November 30th, 2012
11:24 AM ET

How math can detect Parkinson’s disease

Editor’s Note: Max Little is an applied mathematician and founder of the Parkinson's Voice Initiative. Watch a 30-min profile of Little on CNN Sunday at 2 p.m. ET. Little's research suggests voice algorithms can be used to detect Parkinson’s disease.

By Max Little, Special to CNN

(CNN) - The most mysterious and wonderful thing that science has discovered is that reality can be understood mathematically. Just a few simple mathematical concepts, simple enough to teach to children - such as sets, calculus and symmetry - suffice to describe most of the world around us, from the flow of water to the fundamental particles of nature and the nuclear turmoil at the heart of stars, hundreds of light-years away.

There's a beauty to mathematics. Mathematics is the language of reality.

Take sound, for example. Just two simple mathematical concepts together mean that, over a short period of time, all sounds can be broken down into waves of different frequencies. So the different textures or timbres of different sounds emerge as simple consequences of the mathematical patterns of nature. FULL POST

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Filed under: Science • The Next List
November 27th, 2012
10:40 AM ET

Max Little: Detecting Parkinson's by the sound of a voice

Editor’s Note: Watch a 30-minute profile of Max Little Sunday at 2 p.m. on CNN’s “The Next List.”

By The Next List Staff, CNN

Who: Max Little, applied mathematician and project director of the Parkinson’s Voice Initiative.

Why you might know him: You probably don't, but you should. Little's bold idea is this: What if doctors could detect Parkinson’s Disease simply by the sound of your voice? He’s close to proving just that.

How the sound of your voice could be a test for Parkinsons: The idea sounds wild, but Little says he can determine if a person has Parkinson's simply if a person says "ahhhhhh" into a phone for 10 seconds. You don't have to have symptoms for it to work. Maybe the craziest part: Max isn’t a doctor; he’s a mathematician. The magic of the diagnosis is in the algorithms.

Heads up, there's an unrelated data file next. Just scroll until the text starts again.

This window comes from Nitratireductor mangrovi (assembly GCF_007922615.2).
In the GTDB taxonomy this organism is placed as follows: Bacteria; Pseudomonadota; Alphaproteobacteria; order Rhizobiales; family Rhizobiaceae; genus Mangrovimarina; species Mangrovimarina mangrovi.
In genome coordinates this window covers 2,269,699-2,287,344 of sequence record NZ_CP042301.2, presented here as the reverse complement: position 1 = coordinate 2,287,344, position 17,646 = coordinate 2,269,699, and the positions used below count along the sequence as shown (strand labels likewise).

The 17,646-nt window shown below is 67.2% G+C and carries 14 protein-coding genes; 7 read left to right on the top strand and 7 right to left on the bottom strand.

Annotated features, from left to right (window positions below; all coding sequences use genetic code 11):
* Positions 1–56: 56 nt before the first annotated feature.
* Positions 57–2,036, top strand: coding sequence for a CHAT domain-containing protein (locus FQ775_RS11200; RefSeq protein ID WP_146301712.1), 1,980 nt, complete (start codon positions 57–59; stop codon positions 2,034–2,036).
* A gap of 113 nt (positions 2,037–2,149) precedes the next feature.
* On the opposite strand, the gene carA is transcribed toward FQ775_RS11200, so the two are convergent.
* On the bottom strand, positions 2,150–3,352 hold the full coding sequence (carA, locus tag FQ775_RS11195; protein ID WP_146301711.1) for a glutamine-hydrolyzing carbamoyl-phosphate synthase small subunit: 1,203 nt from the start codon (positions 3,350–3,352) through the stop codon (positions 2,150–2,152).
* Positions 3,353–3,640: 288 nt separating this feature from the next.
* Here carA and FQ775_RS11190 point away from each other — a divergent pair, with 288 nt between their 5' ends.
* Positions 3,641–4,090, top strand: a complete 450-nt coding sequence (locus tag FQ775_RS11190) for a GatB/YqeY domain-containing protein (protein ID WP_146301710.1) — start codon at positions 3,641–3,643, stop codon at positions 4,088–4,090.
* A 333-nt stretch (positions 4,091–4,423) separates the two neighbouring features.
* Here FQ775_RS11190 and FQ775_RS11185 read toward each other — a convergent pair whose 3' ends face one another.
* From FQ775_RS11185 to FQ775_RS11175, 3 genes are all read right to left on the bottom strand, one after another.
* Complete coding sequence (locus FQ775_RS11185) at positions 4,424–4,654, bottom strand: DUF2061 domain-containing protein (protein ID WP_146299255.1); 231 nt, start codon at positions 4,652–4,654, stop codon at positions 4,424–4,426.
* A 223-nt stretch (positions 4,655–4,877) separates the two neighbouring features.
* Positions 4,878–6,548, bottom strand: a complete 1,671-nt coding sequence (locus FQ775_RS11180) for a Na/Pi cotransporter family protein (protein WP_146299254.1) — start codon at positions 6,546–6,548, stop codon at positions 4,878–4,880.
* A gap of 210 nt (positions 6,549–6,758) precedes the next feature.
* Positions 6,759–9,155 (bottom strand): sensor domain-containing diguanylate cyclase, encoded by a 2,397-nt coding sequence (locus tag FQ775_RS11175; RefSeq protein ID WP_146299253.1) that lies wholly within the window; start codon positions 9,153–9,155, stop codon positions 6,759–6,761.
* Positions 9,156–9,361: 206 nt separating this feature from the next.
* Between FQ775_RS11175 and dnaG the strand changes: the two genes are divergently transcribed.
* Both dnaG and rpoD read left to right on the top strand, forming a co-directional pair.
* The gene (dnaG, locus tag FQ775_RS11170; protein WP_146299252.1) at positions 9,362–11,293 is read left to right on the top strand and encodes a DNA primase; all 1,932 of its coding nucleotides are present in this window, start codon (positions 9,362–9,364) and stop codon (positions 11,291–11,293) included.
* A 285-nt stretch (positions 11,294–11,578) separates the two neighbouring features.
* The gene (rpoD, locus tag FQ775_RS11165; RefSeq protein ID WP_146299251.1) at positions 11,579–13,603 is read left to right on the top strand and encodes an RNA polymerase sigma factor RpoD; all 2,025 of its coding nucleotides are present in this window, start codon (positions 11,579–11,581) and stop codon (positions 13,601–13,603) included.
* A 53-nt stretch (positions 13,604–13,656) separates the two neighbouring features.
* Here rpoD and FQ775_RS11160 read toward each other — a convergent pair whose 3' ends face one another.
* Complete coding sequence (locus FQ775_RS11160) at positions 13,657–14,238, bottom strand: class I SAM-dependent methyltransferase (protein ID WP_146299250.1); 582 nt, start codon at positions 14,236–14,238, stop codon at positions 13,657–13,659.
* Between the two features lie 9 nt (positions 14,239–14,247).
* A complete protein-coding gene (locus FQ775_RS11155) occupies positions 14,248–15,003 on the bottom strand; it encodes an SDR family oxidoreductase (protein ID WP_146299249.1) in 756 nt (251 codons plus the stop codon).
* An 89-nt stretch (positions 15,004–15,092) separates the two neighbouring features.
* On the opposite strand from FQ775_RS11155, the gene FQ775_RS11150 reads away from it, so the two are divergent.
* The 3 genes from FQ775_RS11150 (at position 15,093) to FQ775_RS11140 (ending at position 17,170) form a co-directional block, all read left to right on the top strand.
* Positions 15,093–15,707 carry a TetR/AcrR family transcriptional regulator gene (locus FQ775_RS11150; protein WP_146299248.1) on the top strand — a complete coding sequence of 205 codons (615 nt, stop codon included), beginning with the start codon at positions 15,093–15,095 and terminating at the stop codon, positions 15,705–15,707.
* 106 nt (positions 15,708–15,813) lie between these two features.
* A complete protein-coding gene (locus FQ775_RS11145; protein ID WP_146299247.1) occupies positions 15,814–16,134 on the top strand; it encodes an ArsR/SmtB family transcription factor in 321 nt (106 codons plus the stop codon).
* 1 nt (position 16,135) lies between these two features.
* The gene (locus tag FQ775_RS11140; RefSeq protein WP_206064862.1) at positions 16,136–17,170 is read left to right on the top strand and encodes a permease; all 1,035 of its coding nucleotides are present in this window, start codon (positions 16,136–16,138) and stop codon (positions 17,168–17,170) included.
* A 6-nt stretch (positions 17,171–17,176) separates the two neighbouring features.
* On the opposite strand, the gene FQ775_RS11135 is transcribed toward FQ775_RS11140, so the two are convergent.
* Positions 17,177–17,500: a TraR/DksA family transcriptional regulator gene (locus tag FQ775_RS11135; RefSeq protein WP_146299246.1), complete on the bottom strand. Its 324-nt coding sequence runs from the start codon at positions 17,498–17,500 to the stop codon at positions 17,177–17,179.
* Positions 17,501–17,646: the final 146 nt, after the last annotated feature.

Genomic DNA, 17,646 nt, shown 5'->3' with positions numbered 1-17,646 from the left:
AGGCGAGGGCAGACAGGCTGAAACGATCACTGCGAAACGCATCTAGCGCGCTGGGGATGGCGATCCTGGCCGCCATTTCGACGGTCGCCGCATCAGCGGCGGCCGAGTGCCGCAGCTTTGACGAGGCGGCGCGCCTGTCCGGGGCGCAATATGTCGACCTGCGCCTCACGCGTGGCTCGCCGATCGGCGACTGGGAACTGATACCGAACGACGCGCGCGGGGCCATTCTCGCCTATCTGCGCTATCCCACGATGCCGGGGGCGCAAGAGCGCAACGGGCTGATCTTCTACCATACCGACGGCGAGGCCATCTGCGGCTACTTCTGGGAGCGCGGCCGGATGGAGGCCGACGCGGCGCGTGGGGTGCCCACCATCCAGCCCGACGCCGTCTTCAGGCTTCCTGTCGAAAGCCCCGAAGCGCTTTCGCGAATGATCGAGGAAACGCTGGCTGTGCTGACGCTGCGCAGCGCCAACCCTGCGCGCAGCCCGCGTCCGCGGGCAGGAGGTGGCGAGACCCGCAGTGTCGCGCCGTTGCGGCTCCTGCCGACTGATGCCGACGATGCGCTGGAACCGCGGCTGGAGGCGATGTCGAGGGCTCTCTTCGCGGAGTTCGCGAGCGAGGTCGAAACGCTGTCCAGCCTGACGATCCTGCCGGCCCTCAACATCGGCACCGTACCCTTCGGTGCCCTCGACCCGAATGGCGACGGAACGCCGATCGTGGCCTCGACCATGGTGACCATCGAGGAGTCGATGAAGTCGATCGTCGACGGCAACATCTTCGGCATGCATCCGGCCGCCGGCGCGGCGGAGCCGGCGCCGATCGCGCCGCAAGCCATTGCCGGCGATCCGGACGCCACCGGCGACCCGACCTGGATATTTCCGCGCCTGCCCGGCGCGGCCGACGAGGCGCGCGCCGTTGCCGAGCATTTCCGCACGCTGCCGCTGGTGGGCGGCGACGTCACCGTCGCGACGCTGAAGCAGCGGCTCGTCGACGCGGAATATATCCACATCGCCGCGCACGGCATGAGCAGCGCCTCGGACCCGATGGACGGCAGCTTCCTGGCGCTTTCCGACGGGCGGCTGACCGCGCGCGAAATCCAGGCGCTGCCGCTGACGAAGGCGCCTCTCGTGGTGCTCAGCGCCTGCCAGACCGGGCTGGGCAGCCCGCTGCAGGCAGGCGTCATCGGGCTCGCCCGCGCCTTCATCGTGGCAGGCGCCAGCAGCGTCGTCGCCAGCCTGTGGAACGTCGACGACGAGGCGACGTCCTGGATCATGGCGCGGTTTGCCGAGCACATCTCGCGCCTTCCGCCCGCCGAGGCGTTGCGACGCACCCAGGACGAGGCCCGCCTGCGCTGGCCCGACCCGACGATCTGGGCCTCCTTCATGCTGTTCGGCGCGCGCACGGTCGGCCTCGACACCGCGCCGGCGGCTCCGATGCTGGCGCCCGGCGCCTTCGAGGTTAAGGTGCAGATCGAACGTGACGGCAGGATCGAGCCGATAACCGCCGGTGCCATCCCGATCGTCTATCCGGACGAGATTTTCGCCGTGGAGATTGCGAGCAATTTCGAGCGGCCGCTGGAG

How well this sound-based Parkinson's test works: Right now Max is fine-tuning his algorithms with the “Parkinson’s Voice Initiative." He’s collected over 17,000 voices from all over the world that he’s using to test his algorithms. In a lab, Max can predict Parkinson’s disease 99% of the time. If he can get his technology predict with the same accuracy for cell phone calls, it could revolutionize the way neurologists diagnose and treat Parkinson’s. “A practical future use of this technology could be that a neurologist has a number set up, a person can call into that number," he said. “They leave a voice recording. The algorithms would analyze that voice recording and then a neurologist can get an indication about whether or not they have Parkinson’s and the probability associated with that. And then, of course, they can get back to the patient and follow-up.”
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Filed under: Science • The Next List
November 21st, 2012
01:09 PM ET

Need a stiff, cold drink? Try liquid nitrogen

By The Next List Staff, CNN

(CNN) - This week, CNN's "The Next List" delves into the world of culinary science and gadgets as we introduce you to Dave Arnold, director of technology at the International Culinary Center. Arnold is one of the leaders of a "modernist" group of cutting-edge instructors, chefs and bartenders using science and high-tech tools to up-end traditional cooking methods.

Tune in Sunday at 2 p.m. ET to see a 30-min profile of Arnold on CNN.

Here's a primer on why he's fascinating enough to make "The Next List."

Why you've heard of him: You might have seen him cooling glasses with liquid nitrogen on “Late Night with Jimmy Fallon,” making drinks for Martha Stewart, or maybe you might have read about him in Popular Science, Food & Wine, or the New York Times. Arnold definitely isn't camera-shy. He has lots of video demonstrations circulating online. (See one such video below). FULL POST

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Filed under: Food • Innovation • The Next List